CHICAGO (SUN TIMES MEDIA WIRE) - Video from the scene of a police-involved shooting in Mount Greenwood this weekend appears to show a man pointing a gun in the direction of police moments before he was fatally shot by an officer.
Chicago Police said they are analyzing a similar still taken from video footage shot at 111th and Troy. That’s where 25-year-old Joshua Beal of Indianapolis was killed Saturday afternoon after what authorities said was a road-rage incident involving a family that had just left a cemetery after burying a loved one.
But Britnie Nelson of Hickory Hills, a witness who videotaped the incident as it unfolded, insisted Beal didn’t point a weapon, the Chicago Sun-Times is reporting.
The still image does not resolve the confusion over what happened in the moments before Beal’s shooting. For example, police are still awaiting ballistics tests to determine if Beal’s weapon was fired or misfired. One family member said he never fired the weapon that he had a license to carry.
Investigators from the Independent Police Review Authority, which investigates police shootings, were interviewing several witnesses and are taking steps to authenticate the videos and images that had been circulated, according IPRA spokeswoman Mia Sissac.
Sissac added that it appears multiple guns were fired in the shooting.
“While it is still early in the investigation, we can confirm that early ballistic evidence suggests that multiple firearms were discharged. It is our hope that people will wait until all evidence is in before making any conclusions about what happened yesterday evening,” Sissac said.
It all unfolded after Beal and his family left the burial of a relative who had been murdered in Indianapolis, according to a woman who identified Beal as her cousin. Video taken at the scene shows the incident led to a heated melee in the middle of 111th — with police, firefighters and pedestrians scattered amid the traffic.
Police and witnesses, meanwhile, gave vastly different accounts of what happened:
Police said the incident began about 3 p.m. Saturday in the 3100 block of West 111th Street, when an off-duty Chicago firefighter began to argue with motorists in a funeral procession who were blocking a fire lane. Police said the argument became “verbal and physical.”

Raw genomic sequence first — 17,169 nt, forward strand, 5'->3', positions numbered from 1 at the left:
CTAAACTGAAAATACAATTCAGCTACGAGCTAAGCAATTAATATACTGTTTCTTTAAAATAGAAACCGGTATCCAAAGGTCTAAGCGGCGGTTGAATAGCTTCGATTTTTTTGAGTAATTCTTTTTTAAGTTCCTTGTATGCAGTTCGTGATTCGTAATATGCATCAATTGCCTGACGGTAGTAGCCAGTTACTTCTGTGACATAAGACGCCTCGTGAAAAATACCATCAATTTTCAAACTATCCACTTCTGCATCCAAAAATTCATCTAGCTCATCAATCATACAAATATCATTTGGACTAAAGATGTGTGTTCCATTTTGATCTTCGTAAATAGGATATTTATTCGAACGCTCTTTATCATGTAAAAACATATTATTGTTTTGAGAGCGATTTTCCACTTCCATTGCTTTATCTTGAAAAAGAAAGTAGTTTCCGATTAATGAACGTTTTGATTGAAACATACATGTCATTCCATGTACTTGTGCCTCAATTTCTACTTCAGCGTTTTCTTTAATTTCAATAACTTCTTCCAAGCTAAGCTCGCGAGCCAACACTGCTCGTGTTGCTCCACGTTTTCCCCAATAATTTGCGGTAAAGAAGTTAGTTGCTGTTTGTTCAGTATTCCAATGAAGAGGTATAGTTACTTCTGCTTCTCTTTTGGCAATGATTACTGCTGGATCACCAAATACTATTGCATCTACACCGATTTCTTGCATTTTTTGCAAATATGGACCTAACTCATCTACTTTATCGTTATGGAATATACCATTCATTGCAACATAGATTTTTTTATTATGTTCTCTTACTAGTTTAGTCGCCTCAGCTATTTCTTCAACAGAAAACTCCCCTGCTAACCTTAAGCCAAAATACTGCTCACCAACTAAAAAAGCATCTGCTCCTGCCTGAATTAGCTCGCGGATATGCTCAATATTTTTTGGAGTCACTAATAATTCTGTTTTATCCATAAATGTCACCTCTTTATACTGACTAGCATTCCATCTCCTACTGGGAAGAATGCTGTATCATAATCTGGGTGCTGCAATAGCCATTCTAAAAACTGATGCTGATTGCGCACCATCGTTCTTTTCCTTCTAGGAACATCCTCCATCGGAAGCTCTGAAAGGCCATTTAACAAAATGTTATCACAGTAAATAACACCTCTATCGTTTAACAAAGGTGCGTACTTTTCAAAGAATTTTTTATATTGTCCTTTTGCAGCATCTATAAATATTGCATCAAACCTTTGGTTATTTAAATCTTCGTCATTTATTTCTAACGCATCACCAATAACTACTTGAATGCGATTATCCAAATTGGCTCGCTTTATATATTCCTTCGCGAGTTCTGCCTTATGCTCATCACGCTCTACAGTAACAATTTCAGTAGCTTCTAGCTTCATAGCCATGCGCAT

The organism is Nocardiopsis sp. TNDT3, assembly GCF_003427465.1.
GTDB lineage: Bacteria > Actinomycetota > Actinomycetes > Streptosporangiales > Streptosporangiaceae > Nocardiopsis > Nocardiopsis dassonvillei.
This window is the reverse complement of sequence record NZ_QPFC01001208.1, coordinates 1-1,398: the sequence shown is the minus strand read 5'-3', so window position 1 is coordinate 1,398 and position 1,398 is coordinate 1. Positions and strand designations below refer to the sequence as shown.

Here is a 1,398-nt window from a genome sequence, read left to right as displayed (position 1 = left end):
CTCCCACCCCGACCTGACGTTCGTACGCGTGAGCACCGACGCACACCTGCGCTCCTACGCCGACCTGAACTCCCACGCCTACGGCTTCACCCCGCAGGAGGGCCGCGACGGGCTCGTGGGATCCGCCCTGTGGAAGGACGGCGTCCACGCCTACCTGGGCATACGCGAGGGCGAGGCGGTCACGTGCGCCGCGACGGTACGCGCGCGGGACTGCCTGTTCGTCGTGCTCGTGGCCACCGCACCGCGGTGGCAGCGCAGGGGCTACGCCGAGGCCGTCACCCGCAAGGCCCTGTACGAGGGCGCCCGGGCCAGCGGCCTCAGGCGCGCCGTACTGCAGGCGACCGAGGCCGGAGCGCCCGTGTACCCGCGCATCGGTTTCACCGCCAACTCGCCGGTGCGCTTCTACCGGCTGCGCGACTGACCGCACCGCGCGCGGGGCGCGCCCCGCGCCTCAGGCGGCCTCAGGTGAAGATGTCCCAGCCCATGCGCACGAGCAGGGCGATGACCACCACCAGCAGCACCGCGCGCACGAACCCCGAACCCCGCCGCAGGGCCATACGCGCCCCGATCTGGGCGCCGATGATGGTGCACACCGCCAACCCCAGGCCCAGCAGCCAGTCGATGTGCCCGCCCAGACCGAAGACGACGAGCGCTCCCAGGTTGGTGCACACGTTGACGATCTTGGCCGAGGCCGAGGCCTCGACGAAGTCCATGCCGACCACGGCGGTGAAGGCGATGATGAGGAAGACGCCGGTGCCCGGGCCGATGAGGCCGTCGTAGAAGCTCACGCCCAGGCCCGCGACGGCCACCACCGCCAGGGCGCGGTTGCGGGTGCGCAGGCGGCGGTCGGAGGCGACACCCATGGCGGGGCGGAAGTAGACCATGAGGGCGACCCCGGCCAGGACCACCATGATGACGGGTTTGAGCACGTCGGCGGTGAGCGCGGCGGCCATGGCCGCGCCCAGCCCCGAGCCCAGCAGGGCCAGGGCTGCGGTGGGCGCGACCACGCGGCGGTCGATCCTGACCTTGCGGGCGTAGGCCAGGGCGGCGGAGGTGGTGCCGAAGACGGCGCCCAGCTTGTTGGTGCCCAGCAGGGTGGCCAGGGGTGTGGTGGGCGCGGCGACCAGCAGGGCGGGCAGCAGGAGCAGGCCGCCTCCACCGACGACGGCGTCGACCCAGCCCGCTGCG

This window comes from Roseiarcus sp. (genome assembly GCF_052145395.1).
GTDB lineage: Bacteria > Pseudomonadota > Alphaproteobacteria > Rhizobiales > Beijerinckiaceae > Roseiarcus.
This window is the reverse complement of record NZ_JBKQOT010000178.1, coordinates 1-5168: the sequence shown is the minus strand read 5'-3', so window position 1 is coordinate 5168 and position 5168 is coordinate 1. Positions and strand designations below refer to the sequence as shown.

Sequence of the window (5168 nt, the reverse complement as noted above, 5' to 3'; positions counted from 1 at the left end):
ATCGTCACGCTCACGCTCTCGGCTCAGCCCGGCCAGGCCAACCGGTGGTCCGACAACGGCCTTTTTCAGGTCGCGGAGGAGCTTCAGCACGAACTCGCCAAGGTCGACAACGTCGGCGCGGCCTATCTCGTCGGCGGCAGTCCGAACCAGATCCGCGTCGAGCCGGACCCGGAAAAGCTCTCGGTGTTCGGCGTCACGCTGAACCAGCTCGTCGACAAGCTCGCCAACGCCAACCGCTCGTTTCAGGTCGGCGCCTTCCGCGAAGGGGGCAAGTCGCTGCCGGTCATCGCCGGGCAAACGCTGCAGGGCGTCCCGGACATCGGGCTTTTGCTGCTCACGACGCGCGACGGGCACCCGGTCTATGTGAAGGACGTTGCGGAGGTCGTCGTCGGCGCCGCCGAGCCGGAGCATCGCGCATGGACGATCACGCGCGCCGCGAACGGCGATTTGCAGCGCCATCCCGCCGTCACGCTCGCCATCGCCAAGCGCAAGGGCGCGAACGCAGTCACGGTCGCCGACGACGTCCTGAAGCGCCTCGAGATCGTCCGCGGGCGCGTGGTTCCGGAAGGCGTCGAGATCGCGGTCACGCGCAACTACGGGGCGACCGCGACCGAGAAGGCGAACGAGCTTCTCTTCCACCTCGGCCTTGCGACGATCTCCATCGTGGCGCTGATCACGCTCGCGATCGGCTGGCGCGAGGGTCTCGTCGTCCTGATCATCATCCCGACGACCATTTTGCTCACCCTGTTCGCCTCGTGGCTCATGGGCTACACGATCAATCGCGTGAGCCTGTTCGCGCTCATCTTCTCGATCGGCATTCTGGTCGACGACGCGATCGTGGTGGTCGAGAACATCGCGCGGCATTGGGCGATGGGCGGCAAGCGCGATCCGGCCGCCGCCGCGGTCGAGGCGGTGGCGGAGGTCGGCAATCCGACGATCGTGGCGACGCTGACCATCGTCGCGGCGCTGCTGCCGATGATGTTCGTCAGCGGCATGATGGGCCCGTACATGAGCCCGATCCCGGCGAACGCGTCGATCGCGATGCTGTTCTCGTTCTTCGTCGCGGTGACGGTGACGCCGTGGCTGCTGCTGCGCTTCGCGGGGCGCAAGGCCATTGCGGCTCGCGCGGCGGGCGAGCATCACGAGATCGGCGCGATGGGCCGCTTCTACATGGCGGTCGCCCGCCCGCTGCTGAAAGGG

An off-duty police officer was in a barbershop and saw the fight. He went into the street and identified himself as a cop, police spokesman Anthony Guglielmi said.
That’s when a uniformed sergeant driving to work at the nearby Morgan Park police station stopped and got out of his vehicle. The sergeant also announced he was a cop, Guglielmi said. In an earlier news release, the department said the sergeant observed “a male with a firearm in his hand.”
Both the off-duty officer and the sergeant pulled their weapons and fired at a man holding a gun when he failed to drop the weapon, Guglielmi said.
It’s unclear whether one or both of them hit the man, he said.
“Police suspect the offender’s weapon was fired or misfired during the exchange, and we are testing it,” Guglielmi said.
Nelson also said the incident began at the firehouse, where a firefighter got into an argument with the mourners, who were already distraught.
She said they continued arguing at 111th and Troy when a man in a red shirt “comes out of nowhere,” announced that he was a police officer and started swinging his gun around. She said the man went around to the passenger side of the car Beal was in and opened fire on him.
Guglielmi said the off-duty officer was injured in the melee and was sent to a hospital for treatment. The sergeant was not seriously injured, he said.
“The officer(s) involved will be placed on routine administrative duties for a period of 30 days,” police said in a statement.
About 10 demonstrators calling for police accountability in Beal’s death returned Sunday afternoon to the scene of the shooting and were met by a jeering crowd of more than 200 people, including several dozen members of a pro-law enforcement motorcycle club.
Chants of “Indict. Convict. Send those killer cops to jail. The whole damn system is guilty as hell” were met by chants of “CPD!” and “Stop shooting cops!” as well as a rendition of the Star Spangled Banner by motorcyclists in leather vests.
A line of Chicago Police Officers, many on bikes, formed around the small group of protesters who slammed the police department in a neighborhood filled with cops. Many from the crowd yelled at the demonstrators to “Go home!” A few waved signs reading “Support Law Enforcement. We won’t take your crap” and “We support CPD. Why are you here?”
A few hours later, members of the Black Lives Matter movement held a news conference in front of a South Side police station with members of the Beal family.
Beal’s sister, Cordney Boxley, asked: “Are we not important? Do our lives not matter? I thought racism was dead. But as I always stated, history repeats itself.”
When shown a still image of a man holding the gun at the scene of the shooting and asked to comment, Boxley said, “As far as that is concerned if you want to know anything legal about this case, you can contact our attorneys.”
“We don’t have any comment at this point,” said attorney Barry Spector, who is representing the Beal family and was reached late Sunday by phone.
Meanwhile, Democratic Cook County State’s Attorney candidate Kim Foxx said during a campaign stop that the question of whether the shooting was justified “will be worked out.” But she also added: “It’s deeply concerning.”
A spokeswoman for Cook County State’s Attorney Anita Alvarez did not return a call seeking comment. Beal’s autopsy revealed he suffered multiple gunshot wounds, according to the Cook County Medical Examiner’s office.